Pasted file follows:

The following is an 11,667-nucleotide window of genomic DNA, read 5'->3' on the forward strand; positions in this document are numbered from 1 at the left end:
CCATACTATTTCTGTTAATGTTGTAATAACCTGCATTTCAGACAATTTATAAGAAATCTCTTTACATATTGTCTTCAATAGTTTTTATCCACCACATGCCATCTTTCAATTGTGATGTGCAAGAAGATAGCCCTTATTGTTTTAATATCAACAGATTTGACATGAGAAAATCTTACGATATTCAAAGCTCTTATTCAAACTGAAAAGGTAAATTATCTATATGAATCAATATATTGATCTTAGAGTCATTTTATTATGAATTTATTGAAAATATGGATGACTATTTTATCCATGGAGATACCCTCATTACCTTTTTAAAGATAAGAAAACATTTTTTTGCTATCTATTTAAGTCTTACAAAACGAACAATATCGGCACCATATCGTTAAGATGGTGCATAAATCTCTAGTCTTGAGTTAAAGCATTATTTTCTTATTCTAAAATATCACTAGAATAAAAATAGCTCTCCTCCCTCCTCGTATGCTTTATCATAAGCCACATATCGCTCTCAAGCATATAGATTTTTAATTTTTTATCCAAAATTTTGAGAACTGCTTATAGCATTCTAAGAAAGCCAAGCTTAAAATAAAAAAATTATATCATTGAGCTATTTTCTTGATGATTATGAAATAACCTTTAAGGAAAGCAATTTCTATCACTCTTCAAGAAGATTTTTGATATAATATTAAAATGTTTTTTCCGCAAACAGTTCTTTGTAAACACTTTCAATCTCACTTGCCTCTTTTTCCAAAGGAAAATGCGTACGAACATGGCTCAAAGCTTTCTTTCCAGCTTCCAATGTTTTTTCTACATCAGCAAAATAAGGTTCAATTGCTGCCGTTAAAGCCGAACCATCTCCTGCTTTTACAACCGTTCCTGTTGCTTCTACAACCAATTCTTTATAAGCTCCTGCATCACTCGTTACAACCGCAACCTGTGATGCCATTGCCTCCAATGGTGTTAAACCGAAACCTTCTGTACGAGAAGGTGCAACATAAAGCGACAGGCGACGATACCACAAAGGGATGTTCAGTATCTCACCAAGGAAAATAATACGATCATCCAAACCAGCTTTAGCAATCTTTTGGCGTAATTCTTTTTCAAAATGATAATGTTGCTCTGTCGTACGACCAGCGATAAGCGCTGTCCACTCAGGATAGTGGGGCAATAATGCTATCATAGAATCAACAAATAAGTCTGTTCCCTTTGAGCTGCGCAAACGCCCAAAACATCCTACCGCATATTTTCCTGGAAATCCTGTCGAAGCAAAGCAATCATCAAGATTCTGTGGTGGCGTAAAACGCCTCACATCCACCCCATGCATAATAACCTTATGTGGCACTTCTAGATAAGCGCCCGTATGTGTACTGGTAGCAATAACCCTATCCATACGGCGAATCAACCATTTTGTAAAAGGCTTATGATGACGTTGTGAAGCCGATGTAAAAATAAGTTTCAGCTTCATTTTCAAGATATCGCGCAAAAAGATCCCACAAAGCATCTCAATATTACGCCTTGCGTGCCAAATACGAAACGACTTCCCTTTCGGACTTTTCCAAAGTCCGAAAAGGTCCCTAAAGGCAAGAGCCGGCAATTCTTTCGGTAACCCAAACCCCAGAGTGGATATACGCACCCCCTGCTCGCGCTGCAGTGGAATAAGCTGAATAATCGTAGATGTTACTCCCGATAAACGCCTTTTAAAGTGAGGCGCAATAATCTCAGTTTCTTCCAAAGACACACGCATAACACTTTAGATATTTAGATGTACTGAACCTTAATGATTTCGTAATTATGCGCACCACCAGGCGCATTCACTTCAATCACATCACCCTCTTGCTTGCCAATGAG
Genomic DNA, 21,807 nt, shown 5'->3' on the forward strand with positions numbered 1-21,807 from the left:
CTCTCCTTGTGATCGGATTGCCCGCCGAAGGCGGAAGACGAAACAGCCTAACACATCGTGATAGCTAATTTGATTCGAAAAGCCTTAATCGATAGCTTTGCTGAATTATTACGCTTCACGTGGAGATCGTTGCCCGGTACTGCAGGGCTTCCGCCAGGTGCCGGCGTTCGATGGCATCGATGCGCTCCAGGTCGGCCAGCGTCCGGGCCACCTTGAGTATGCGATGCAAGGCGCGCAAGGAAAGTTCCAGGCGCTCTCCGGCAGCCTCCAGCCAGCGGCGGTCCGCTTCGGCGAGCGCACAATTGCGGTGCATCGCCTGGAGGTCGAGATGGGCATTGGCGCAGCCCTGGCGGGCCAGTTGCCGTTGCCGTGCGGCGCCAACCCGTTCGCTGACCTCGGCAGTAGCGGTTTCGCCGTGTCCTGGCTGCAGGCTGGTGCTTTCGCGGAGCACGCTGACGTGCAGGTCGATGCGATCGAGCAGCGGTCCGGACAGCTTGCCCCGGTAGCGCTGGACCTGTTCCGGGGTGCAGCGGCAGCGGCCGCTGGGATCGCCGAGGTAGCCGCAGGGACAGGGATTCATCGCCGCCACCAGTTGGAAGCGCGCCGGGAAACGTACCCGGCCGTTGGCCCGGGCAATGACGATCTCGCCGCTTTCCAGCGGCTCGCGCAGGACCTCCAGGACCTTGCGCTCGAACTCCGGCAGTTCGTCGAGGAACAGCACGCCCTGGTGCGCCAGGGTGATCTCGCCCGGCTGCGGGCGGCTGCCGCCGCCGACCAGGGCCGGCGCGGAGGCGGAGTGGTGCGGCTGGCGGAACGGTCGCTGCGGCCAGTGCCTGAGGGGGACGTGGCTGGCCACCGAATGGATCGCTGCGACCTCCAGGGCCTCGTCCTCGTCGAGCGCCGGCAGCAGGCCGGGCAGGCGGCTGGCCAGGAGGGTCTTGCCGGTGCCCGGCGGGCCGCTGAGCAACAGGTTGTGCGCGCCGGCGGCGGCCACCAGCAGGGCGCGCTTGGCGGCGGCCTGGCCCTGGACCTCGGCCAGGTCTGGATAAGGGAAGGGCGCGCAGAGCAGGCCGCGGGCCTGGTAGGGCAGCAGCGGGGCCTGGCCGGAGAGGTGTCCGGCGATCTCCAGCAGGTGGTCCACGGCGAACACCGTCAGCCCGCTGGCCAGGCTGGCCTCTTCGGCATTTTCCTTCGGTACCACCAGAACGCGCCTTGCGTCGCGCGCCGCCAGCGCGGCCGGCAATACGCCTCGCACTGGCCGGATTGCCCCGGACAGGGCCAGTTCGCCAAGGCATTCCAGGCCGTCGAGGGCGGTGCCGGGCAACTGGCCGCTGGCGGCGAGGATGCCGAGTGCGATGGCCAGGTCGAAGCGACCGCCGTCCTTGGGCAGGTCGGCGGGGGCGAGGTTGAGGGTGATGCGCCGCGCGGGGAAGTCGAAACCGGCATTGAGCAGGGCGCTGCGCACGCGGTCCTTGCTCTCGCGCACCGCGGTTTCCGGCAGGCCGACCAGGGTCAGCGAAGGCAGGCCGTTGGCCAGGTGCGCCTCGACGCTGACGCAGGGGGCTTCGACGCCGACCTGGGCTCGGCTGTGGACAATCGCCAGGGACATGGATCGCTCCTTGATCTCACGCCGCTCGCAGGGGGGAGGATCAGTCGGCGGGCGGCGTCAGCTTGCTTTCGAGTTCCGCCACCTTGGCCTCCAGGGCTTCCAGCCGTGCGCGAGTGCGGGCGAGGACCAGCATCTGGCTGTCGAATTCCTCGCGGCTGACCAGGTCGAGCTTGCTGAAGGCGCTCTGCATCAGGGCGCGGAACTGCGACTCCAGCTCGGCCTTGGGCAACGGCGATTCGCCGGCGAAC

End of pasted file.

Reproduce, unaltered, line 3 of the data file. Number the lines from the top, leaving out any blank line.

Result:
Genomic DNA, 21,807 nt, shown 5'->3' on the forward strand with positions numbered 1-21,807 from the left: